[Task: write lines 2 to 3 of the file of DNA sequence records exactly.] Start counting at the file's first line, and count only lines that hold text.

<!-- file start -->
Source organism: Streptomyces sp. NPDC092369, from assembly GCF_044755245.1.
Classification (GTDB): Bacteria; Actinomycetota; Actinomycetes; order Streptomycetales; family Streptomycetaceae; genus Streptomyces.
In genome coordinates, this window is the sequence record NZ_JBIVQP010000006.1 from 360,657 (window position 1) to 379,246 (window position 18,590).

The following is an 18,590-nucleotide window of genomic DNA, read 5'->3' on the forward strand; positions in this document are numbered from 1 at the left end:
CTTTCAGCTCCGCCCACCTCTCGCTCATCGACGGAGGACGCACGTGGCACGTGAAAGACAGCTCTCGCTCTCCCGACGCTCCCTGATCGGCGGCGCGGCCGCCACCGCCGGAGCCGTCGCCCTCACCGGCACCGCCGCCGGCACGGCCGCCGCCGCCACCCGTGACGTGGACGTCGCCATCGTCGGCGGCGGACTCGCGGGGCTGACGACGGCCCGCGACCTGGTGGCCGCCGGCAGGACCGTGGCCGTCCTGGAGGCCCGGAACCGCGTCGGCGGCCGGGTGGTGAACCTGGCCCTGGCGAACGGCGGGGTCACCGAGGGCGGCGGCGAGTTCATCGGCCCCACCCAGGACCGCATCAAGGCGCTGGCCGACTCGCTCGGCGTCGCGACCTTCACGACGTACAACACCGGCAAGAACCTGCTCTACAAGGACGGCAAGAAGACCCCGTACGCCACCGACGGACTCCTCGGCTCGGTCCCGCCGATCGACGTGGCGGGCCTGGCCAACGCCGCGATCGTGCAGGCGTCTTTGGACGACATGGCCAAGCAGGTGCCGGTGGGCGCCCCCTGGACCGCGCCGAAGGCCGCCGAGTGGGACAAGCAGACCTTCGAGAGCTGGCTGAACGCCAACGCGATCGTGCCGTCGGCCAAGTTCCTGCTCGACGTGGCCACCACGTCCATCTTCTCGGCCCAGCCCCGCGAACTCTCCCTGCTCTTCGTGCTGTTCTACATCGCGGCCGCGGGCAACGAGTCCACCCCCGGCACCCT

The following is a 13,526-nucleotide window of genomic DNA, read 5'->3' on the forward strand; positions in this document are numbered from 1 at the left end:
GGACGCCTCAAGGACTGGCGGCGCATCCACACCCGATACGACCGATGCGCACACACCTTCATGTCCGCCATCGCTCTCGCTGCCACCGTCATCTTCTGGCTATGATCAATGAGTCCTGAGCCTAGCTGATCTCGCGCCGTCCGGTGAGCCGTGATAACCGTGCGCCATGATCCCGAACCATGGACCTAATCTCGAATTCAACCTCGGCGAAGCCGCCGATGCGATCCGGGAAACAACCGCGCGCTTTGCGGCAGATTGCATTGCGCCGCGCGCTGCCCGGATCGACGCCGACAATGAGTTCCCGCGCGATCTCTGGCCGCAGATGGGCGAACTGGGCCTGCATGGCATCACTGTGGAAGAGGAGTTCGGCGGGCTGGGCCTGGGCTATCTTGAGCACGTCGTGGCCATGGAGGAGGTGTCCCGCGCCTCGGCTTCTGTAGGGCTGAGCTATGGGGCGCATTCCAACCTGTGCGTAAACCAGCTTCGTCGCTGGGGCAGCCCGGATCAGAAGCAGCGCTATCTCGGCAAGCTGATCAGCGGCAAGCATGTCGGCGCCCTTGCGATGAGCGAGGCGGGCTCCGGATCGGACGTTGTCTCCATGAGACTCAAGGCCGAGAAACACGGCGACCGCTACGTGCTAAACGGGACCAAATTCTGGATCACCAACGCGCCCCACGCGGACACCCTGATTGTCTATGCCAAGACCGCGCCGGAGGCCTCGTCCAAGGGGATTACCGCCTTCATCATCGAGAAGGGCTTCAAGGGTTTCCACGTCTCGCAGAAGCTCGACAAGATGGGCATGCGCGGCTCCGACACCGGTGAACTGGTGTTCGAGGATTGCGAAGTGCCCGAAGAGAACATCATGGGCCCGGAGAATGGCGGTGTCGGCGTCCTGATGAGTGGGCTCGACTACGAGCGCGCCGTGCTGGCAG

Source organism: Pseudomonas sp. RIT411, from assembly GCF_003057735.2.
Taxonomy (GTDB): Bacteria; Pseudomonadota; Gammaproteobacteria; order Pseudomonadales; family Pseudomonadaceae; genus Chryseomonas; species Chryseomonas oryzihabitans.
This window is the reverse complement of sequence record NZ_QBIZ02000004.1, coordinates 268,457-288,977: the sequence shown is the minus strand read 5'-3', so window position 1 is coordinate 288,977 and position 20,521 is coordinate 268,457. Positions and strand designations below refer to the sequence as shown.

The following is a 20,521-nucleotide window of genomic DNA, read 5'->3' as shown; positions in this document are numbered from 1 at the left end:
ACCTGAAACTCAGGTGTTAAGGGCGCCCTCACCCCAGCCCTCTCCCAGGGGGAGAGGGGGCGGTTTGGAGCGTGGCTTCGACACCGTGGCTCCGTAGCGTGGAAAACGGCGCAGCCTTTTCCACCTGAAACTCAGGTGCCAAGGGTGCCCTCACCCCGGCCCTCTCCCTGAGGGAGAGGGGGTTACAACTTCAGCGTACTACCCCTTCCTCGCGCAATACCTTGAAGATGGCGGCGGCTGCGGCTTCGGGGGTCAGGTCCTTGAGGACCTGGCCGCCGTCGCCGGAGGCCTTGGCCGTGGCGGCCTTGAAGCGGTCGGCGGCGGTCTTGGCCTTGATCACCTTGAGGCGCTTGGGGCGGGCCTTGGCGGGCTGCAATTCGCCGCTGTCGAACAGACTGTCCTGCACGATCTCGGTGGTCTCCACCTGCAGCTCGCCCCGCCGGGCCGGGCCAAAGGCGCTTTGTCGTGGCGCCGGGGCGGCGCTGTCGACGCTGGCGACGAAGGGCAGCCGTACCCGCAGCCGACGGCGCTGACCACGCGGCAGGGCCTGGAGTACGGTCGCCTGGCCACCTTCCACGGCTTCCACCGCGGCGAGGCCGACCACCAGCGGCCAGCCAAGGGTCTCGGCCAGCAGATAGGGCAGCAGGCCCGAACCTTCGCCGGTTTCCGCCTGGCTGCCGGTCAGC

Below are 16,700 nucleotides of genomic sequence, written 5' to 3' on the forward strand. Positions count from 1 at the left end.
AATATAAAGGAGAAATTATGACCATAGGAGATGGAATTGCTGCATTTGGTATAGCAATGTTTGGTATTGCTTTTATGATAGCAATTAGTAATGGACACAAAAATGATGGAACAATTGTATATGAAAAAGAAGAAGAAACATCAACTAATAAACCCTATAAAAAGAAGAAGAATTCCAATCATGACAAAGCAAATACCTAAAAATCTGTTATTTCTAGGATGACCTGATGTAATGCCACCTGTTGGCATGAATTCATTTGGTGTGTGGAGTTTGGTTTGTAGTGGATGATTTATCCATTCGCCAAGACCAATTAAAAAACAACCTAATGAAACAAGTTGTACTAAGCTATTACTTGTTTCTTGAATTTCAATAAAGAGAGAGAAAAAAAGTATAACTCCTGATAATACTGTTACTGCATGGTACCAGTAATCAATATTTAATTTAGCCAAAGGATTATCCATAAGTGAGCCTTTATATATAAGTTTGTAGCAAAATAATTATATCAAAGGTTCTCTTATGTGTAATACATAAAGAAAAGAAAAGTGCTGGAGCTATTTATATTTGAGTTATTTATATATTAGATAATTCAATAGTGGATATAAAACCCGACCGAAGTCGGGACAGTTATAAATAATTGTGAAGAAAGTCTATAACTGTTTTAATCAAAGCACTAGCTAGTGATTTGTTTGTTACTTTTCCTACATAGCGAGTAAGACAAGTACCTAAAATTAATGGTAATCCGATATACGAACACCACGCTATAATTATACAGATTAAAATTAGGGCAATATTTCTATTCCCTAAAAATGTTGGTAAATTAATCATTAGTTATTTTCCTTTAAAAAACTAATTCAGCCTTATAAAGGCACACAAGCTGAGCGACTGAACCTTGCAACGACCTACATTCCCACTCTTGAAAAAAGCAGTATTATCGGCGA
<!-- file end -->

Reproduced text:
Classification (GTDB): Bacteria; Actinomycetota; Actinomycetes; order Streptomycetales; family Streptomycetaceae; genus Streptomyces.
In genome coordinates, this window is the sequence record NZ_JBIVQP010000006.1 from 360,657 (window position 1) to 379,246 (window position 18,590).